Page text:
We recently had a most pleasing and fulfilling experience when we visited the person responsible for burning regulations in Denmark’s environmental agency. Several efforts had been made to burn some forms of organic waste with varying degrees of success, but permission to introduce new technologies had not been achieved. Wondering why, the applicants asked us to look into it. We started by looking at the legislation requirements (which was the last thing they had done). Naturally, everyone cannot burn everything they wish to create energy, so their expressed disappointment over lack of permission was well founded.
The pleasant part of the effort came from getting an outline about how definitions can be changed with well-founded documentation. If things are, by definition, waste, then there are prescribed handling procedures; if they are “value,” there are other options. Simple but straightforward.
You many feel this does not have any significance for our dialogue related to shouting about salvation of the planet, but let us not forget, waste is big business, and in quite a number of cases, it is a monopoly. As with all monopolies, whether political, economical or social, over time, antibodies are formed for the protection of the organism. All monopolies generate resistance over time, and so has the waste industry. Western countries rely on revenue from the tax on energy. So it’s no surprise when efforts to use “waste” to create untaxed energy get slow or unenthusiastic support.
The technical director of a small food factory explained to us that he did not introduce energy-saving technology because the state required the tax on energy saved to be paid anyway. He was paying as much for getting rid of organics in the water as he was for buying the water, and the state was taking a slice equal to each of the others. That is, approximately one-third of his water bill was for purchasing water, one-third was for the treatment of the water and one-third went to the state tax. He was using around 1,000 m3 water per day, which came into the factory at around 8 °C and left at 28 °C—around 27,000 kW energy wasted. Water cost in Denmark is around €5/m3. If he released the water at 8 °C by recapturing that 27,000 kW, he would pay the same for buying the water and the same taxes. If he removes the organics, he is able to use all or part of them by burning chicken fat for energy or extracting proteins and fat for pet food. The water would then be suitable for regaining the energy and some of the water would be suitable for reuse. Consumption could be reduced to an estimated 300 m3/day. He is currently paying a surcharge for organic load in the water, which would be eliminated. He was partially reducing organic load in his effluent through the use of hazardous chemicals for flocculation, creating 28.8 tons/day of hazardous waste, which had to be trucked away at his expense. Much of that can be changed, if we believe the new legislation.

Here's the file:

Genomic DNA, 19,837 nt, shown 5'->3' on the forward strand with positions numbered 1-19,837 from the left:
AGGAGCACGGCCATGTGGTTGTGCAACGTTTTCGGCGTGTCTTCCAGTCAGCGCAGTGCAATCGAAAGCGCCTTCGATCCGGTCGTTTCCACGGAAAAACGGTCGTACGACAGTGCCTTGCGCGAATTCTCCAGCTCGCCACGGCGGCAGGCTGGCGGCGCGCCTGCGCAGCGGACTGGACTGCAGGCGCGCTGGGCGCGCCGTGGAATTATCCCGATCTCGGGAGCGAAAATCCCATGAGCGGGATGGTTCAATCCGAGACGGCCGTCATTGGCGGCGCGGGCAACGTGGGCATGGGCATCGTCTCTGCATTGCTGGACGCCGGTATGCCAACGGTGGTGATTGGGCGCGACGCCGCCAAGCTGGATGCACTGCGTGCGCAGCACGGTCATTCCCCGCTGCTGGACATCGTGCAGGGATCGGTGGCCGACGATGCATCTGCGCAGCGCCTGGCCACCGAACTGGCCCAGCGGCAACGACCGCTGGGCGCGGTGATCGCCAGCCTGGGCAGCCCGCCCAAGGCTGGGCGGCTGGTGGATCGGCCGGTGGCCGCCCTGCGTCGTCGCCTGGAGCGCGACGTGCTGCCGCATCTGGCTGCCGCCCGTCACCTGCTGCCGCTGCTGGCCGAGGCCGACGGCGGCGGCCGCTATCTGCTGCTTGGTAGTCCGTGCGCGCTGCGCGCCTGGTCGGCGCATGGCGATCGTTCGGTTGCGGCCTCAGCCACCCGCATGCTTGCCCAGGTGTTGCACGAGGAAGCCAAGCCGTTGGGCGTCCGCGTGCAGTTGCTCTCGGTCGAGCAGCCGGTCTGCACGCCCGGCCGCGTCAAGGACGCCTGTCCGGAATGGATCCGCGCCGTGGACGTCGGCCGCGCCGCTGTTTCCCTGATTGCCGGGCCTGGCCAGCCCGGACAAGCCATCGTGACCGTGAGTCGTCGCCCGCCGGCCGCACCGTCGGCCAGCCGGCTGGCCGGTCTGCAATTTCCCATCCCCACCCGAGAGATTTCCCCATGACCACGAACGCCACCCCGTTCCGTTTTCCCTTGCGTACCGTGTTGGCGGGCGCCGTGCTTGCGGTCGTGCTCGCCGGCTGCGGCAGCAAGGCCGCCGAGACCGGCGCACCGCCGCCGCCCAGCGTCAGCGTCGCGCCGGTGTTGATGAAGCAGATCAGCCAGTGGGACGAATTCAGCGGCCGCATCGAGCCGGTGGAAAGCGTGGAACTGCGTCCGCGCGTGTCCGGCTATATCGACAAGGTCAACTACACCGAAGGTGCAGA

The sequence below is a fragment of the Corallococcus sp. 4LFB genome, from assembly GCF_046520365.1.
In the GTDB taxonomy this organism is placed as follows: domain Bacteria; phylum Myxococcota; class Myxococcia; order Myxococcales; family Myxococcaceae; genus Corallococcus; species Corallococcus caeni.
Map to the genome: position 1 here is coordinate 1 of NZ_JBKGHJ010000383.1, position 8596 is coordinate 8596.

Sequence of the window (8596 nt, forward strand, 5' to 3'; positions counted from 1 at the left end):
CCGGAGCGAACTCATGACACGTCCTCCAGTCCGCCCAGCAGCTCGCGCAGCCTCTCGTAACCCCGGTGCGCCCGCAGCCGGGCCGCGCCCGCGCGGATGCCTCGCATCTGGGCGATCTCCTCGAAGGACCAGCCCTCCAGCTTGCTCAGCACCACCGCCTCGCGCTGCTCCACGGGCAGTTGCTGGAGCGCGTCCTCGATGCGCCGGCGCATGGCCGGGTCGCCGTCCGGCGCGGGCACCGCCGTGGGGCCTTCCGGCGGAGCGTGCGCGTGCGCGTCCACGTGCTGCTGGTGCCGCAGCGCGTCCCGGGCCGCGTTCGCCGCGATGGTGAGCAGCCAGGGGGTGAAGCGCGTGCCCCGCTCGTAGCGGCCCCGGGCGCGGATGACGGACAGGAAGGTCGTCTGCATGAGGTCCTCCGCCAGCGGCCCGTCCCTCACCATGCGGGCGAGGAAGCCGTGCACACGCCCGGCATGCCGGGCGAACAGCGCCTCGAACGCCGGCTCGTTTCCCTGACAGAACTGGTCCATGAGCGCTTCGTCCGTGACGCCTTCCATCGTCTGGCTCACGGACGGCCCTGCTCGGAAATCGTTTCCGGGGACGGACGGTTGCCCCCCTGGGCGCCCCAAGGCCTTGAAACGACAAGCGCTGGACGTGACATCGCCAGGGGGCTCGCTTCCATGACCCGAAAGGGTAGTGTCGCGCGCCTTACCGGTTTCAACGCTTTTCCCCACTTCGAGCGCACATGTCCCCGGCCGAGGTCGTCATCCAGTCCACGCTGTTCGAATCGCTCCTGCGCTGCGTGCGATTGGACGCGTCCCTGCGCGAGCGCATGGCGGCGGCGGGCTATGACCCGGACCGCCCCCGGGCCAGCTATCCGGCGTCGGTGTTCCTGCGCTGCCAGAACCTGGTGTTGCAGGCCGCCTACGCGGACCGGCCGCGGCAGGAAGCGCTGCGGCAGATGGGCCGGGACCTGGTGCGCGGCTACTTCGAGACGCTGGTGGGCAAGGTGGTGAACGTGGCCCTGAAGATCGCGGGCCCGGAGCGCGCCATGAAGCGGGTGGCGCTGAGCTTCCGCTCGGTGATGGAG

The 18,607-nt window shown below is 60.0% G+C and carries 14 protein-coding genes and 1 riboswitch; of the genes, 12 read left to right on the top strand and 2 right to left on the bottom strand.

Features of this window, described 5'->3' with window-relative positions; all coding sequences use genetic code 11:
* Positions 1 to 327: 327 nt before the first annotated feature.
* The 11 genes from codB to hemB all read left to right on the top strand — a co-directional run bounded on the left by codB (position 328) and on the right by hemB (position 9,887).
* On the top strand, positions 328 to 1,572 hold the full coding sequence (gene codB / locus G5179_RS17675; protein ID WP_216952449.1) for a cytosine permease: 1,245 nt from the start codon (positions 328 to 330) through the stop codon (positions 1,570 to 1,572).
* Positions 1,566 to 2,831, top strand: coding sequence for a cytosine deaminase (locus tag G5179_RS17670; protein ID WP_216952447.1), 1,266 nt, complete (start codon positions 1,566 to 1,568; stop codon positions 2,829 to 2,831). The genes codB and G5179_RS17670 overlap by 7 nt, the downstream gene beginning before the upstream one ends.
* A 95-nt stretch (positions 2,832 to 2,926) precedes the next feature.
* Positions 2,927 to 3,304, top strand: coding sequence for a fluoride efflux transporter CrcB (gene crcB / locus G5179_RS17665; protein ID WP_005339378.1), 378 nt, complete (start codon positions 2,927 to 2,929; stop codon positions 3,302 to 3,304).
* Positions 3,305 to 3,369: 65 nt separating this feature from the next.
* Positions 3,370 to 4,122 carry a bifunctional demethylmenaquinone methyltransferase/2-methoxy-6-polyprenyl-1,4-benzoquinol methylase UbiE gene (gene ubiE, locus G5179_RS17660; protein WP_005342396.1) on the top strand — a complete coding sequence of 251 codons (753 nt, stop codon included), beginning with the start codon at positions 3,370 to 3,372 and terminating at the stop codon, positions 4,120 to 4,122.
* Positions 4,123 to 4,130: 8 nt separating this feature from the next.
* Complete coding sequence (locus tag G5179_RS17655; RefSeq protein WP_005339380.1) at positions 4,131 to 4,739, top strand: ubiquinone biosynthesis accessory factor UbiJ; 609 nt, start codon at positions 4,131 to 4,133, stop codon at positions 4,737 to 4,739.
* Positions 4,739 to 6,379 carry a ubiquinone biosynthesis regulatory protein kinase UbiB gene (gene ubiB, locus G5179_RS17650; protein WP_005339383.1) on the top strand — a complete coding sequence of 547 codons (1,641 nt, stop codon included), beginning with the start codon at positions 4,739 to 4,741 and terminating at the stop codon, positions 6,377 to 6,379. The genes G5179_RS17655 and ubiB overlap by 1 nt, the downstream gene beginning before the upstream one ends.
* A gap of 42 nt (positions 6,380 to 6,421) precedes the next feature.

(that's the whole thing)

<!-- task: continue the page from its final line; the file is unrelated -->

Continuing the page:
During another audit, which also involved local government, a commune expressed openly that the introduction of technology, which would both save the small-to-medium enterprises (SMEs) energy and greatly reduce their organic load, would be detrimental because the commune depends on the revenue from waste treatment and needs the organics to keep the bacteria functioning well at the wastewater treatment plant (WWTP). Their only alternative would be to haul in molasses to feed the bacteria. They did not mention that the heat waste from their factory was also of use as it increased the efficiency of the WWTP process.
In Italy, only authorized companies can collect used fats from deep-frying, but it is not specified what the proper treatment would be to render this material safe for the environment, so a number of companies have sprung up, collecting the fat for the revenue but not bothering to handle it responsibly let alone convert it into energy in any way.
We have followed many inspirational presentations from organizations such as Cradle-to-Cradle,[1,2] which offer a very good road map for many actions to be taken, but even logical actions will not necessarily be allowed under current laws and may be contrary to many interests.
Now we have the “End-of-Waste” actions and movements, which look quite promising. In simple terms, European Union Directive 2008/98/EC opens the door for taking material out of the “waste definition” with attendant obligations and allowing the concept of something of value, which provides an exception from “waste management” and allows value recovery. It may not sound like much, but opportunities are boundless for the food and beverage industry, where more than half of materials produced end as a problem for the environment.
The European Commission’s Joint Research Centre in Seville, Spain has released a very good report on the matter, so anyone wishing to follow the wider discussion can visit susproc.jrc.ec.europa.eu/documents/Endofwastecriteriafinal.pdf. The executive summary covers the matter extensively, so have a look and give us feedback.
In the spirit of the efforts of the Global Harmonization Initiative, the work recognizes the necessity of standardized legislation so speculation on differences between states can be avoided. The End-of-Waste legislation mandates harmonization, taking special interest decisions (whether hidden taxes or unjustified laxity or stringency) out of the picture.
David Napper is a member of the editorial team of P3FC. He has worked extensively with European SMEs in attempts to identify trends that could influence their economic success. The solutions can often be implemented incrementally with as little technology transfer and training as possible.
2. en.wikipedia.org/wiki/Cradle_to_Cradle_ Design.
3. eur-lex.europa.eu/LexUriServ/ LexUriServ.do?uri=CELEX:32008L0098:EN:NOT.